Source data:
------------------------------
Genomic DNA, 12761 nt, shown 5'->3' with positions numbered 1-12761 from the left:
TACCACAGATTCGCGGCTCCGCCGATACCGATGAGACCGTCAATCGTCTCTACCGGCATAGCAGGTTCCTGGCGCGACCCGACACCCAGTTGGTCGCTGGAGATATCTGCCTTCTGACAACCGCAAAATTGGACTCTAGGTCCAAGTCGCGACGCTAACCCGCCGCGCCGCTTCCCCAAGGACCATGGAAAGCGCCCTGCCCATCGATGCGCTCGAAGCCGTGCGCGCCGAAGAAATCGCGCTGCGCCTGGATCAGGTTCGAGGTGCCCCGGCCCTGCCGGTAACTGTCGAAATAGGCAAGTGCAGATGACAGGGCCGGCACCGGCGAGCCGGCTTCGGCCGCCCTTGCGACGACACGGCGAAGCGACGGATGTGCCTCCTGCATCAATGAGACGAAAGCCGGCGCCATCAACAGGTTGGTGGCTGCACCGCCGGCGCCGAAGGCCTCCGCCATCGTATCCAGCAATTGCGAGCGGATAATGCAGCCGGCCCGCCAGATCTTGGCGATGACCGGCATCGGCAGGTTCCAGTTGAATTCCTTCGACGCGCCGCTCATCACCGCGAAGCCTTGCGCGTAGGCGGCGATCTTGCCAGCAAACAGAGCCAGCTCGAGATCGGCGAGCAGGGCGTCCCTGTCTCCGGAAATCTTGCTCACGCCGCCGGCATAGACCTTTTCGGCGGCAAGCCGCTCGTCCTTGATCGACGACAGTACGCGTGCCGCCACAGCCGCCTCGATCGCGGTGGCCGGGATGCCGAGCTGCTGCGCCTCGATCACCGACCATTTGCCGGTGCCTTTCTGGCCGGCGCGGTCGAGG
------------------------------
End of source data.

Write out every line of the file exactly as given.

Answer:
Genomic DNA, 12761 nt, shown 5'->3' with positions numbered 1-12761 from the left:
TACCACAGATTCGCGGCTCCGCCGATACCGATGAGACCGTCAATCGTCTCTACCGGCATAGCAGGTTCCTGGCGCGACCCGACACCCAGTTGGTCGCTGGAGATATCTGCCTTCTGACAACCGCAAAATTGGACTCTAGGTCCAAGTCGCGACGCTAACCCGCCGCGCCGCTTCCCCAAGGACCATGGAAAGCGCCCTGCCCATCGATGCGCTCGAAGCCGTGCGCGCCGAAGAAATCGCGCTGCGCCTGGATCAGGTTCGAGGTGCCCCGGCCCTGCCGGTAACTGTCGAAATAGGCAAGTGCAGATGACAGGGCCGGCACCGGCGAGCCGGCTTCGGCCGCCCTTGCGACGACACGGCGAAGCGACGGATGTGCCTCCTGCATCAATGAGACGAAAGCCGGCGCCATCAACAGGTTGGTGGCTGCACCGCCGGCGCCGAAGGCCTCCGCCATCGTATCCAGCAATTGCGAGCGGATAATGCAGCCGGCCCGCCAGATCTTGGCGATGACCGGCATCGGCAGGTTCCAGTTGAATTCCTTCGACGCGCCGCTCATCACCGCGAAGCCTTGCGCGTAGGCGGCGATCTTGCCAGCAAACAGAGCCAGCTCGAGATCGGCGAGCAGGGCGTCCCTGTCTCCGGAAATCTTGCTCACGCCGCCGGCATAGACCTTTTCGGCGGCAAGCCGCTCGTCCTTGATCGACGACAGTACGCGTGCCGCCACAGCCGCCTCGATCGCGGTGGCCGGGATGCCGAGCTGCTGCGCCTCGATCACCGACCATTTGCCGGTGCCTTTCTGGCCGGCGCGGTCGAGG